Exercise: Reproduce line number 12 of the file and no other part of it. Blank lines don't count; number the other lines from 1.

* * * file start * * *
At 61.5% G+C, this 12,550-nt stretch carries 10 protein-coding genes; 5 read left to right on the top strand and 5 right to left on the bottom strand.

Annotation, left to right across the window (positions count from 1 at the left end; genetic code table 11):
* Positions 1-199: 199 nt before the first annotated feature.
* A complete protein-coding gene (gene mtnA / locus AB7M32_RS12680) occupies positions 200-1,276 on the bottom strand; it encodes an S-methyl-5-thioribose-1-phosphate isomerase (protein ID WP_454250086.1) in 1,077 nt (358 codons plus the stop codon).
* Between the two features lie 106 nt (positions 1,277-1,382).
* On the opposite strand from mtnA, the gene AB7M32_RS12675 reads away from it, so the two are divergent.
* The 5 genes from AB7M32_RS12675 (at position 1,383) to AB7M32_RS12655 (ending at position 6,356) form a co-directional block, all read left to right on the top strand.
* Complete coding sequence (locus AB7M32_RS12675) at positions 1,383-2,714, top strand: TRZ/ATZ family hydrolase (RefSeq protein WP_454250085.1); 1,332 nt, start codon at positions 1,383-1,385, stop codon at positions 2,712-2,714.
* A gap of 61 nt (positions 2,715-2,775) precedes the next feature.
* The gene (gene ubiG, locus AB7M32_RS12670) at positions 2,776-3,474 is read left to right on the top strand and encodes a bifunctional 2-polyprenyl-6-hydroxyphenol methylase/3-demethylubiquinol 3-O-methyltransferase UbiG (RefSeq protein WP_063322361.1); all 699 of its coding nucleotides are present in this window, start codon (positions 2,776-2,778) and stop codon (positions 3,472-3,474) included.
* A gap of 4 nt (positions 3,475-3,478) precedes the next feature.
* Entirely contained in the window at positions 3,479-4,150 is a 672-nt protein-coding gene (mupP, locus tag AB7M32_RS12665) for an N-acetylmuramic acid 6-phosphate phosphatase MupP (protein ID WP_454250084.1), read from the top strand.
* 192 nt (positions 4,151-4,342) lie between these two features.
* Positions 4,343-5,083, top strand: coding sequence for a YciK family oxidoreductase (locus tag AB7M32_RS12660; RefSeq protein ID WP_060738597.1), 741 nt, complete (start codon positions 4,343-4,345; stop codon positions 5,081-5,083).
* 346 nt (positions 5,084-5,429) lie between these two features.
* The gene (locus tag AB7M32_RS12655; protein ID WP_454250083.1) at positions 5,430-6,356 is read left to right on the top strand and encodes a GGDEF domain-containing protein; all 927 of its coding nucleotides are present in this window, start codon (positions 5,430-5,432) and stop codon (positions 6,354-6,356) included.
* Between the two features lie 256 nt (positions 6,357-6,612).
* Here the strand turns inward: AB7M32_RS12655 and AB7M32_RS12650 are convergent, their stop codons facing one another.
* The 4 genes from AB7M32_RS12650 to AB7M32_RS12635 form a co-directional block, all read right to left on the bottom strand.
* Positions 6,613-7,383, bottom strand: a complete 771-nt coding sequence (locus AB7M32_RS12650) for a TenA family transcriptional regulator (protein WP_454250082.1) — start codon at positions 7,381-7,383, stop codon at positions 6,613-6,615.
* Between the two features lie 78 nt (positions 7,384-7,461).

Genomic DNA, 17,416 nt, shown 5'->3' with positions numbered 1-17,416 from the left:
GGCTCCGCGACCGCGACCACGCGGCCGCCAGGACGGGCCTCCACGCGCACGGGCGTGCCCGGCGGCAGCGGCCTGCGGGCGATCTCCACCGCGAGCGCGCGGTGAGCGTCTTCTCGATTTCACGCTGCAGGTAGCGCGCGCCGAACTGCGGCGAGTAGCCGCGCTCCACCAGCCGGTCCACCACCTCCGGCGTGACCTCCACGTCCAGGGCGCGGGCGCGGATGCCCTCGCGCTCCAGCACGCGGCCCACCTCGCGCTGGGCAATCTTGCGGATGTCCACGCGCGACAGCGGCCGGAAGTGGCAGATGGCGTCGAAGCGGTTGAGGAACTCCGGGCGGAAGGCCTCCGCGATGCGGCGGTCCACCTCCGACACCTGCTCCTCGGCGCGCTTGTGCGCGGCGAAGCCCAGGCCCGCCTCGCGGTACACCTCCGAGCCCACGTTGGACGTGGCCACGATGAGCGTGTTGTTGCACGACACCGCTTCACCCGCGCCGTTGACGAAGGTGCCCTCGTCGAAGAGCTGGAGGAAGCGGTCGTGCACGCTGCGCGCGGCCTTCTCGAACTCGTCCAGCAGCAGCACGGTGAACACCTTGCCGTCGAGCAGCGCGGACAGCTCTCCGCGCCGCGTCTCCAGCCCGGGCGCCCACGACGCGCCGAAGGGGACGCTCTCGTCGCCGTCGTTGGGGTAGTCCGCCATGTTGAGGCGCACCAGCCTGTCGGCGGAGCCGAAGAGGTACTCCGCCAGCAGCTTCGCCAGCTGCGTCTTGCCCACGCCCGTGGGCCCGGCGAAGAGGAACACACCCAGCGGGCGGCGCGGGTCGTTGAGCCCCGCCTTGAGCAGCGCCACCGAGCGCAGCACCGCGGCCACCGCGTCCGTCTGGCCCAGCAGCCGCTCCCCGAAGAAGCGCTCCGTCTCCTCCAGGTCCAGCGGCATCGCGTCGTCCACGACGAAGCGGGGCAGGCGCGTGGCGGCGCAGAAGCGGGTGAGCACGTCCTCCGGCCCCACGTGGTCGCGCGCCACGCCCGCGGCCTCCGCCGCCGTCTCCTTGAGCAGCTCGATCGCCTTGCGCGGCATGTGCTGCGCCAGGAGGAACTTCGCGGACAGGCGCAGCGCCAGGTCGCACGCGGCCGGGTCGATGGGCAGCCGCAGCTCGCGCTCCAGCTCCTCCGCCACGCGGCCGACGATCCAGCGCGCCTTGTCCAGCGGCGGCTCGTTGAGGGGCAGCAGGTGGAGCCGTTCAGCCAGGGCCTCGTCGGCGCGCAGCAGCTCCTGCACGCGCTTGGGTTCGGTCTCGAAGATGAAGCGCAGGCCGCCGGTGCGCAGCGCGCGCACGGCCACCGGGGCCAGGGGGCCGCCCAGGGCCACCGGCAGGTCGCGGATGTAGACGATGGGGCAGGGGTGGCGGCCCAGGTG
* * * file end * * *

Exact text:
* Entirely contained in the window at positions 3,479-4,150 is a 672-nt protein-coding gene (mupP, locus tag AB7M32_RS12665) for an N-acetylmuramic acid 6-phosphate phosphatase MupP (protein ID WP_454250084.1), read from the top strand.